Chemical Compounds of Life
4.1 Organic Compounds
Contain the element carbon
Occur naturally in living things or their products
Some produced in chemistry laboratory
Also contain H, N, O
Do not contain carbon
CO2 ( carbon dioxide )
CaCO3 ( calcium carbonate )
Contained in living organisms
Reactions are complicated
Water – An Important Inorganic Compound
Most important of all
65 % of body
Survive for weeks without food
Biological processes take place only in water
Adhesion and cohesion both play important roles in the transport of water in plants.
Forces help water to rise up through the roots
Cohesion– polar molecule
oxygen end has a partial negative charge
hydrogen end has a partial positive charge
Holds water molecule together
How and why water can store heat?
Protects organisms from damaging changes in temperature
Adhesionattraction between the molecules of one substance and the molecules of another substance
Best solvent – why?
Capillary action or capillarity
Two slides dipped in water
Structure and Types of Organic Compounds
Difference inorganic and organic compounds
Greater size and complexity of many organic compounds
Number of carbon atoms
4 valence electrons
figure 4-4, p. 59
figure 4-5, p. 60
Long chain bonds
Usually double bonds formed
Sometimes triples bonds occur
Four types of organic compounds
Carbohydrates, lipids, nucleic acids, and proteins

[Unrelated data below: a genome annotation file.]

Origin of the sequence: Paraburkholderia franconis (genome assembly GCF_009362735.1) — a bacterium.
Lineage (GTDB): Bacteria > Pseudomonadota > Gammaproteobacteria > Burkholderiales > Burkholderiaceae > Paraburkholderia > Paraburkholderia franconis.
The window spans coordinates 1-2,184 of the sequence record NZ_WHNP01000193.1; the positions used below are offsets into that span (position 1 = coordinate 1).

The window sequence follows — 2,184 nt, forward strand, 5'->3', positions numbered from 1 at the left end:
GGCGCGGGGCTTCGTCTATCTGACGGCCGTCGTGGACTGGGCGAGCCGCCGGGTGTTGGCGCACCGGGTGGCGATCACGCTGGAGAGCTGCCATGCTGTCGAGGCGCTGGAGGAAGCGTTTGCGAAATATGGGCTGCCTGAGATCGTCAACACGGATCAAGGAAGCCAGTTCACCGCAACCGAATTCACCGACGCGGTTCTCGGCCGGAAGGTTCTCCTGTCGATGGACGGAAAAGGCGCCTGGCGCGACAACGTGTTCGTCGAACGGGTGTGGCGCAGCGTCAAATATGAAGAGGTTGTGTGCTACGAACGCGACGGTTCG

Types of Hydrocarbon Bonds
Carbohydrates and Lipids
Carbohydrates – compounds of carbon, hydrogen, and oxygen
Same ratio of H and O as water
2 H for ever 1 O
Simplest carbohydrates are Monosaccharides ( simple sugars )
Figure 4-6, page 61 shows structural formulas for C6H12O6
Glucose, fructose, and galactose all of which have the same chemical formula but different structural formula
Chemical names of sugars always end in – ose
Sugars contain large amounts of energy
Nearly all organisms use glucose as a source of energy
Sugar molecules can be put together by DS.
Synthesis – putting together
Dehydration – removing water
OH group in each molecule of water.
Figure 4-7, page 61.
Living cells DS brought about by action of enzymes ( see p. 68 )
Two simple sugars
A double sugar
Formed by DS
Figure 4.7 is maltose
Several simple sugars joined by DS or long chains of repeating sugars units.
Polymers– large molecules consisting of long chains of repeating sugar units.
Polysaccharides are sugar polymers
Largest polysaccharides may contain hundreds or thousands of sugar units.
Organisms store excess sugar in the form of polysaccharides.
In plants, stored as starch.
In humans, stored in liver as glycogen ( polysaccharide ) sometimes called animal starch
Other polysaccharide types
cellulose found in plants
Chitin makes up shells of insects
Disaccharides and polysaccharides may be broken apart by HYDROLYSIS.
Figure 4.8, page 62
Maltose + water à Glucose + Glucose
Two simple sugar bonds broken and OH groups restored.
In living organisms brought about by different enzymes action.
Are substances that are commonly called fats, oils, and waxes.
Made up of C, H, O
Less O2, less than in carbohydrates.
Lipids serve as reserve energy supply.
Lipids supply twice the amount of energy than the same amount of carbohydrates.
Fats and oils are chemically similar.
Oils remain liquid at room temperature
Plants: oils in seeds
Peanut oil, corn oil, castor oil.
Mammals: fat under skin
Cushions helps stop heat loss
Storage product but, not stored long
Broken down and replaced
Mice – replace about ½ each week.
The Formation of Lipids
Waxes – combination of fatty acids and compounds that are similar to glycerol.
Fats and oils – formed when fatty acids combine with glycerol.